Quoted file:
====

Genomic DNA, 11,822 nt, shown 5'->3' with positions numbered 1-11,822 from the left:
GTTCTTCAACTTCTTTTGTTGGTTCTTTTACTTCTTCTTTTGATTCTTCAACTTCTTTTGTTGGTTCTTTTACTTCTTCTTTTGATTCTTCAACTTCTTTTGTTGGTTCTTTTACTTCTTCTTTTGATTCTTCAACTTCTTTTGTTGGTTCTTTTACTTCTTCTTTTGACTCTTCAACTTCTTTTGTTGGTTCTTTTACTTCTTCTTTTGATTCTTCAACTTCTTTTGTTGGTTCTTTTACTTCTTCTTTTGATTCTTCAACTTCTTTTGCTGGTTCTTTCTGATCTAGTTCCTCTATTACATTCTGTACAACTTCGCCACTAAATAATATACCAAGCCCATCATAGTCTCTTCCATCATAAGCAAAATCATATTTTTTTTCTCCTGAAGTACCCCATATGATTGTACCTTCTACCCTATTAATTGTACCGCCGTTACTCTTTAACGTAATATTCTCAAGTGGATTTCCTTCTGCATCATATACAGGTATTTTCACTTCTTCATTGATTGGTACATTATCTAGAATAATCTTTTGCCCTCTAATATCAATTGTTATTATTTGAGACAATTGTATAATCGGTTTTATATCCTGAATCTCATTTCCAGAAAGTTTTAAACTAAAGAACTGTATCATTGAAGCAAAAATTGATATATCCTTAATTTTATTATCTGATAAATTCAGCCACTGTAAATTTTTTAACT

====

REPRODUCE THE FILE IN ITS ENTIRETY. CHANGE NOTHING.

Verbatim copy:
Genomic DNA, 11,822 nt, shown 5'->3' with positions numbered 1-11,822 from the left:
GTTCTTCAACTTCTTTTGTTGGTTCTTTTACTTCTTCTTTTGATTCTTCAACTTCTTTTGTTGGTTCTTTTACTTCTTCTTTTGATTCTTCAACTTCTTTTGTTGGTTCTTTTACTTCTTCTTTTGATTCTTCAACTTCTTTTGTTGGTTCTTTTACTTCTTCTTTTGACTCTTCAACTTCTTTTGTTGGTTCTTTTACTTCTTCTTTTGATTCTTCAACTTCTTTTGTTGGTTCTTTTACTTCTTCTTTTGATTCTTCAACTTCTTTTGCTGGTTCTTTCTGATCTAGTTCCTCTATTACATTCTGTACAACTTCGCCACTAAATAATATACCAAGCCCATCATAGTCTCTTCCATCATAAGCAAAATCATATTTTTTTTCTCCTGAAGTACCCCATATGATTGTACCTTCTACCCTATTAATTGTACCGCCGTTACTCTTTAACGTAATATTCTCAAGTGGATTTCCTTCTGCATCATATACAGGTATTTTCACTTCTTCATTGATTGGTACATTATCTAGAATAATCTTTTGCCCTCTAATATCAATTGTTATTATTTGAGACAATTGTATAATCGGTTTTATATCCTGAATCTCATTTCCAGAAAGTTTTAAACTAAAGAACTGTATCATTGAAGCAAAAATTGATATATCCTTAATTTTATTATCTGATAAATTCAGCCACTGTAAATTTTTTAACT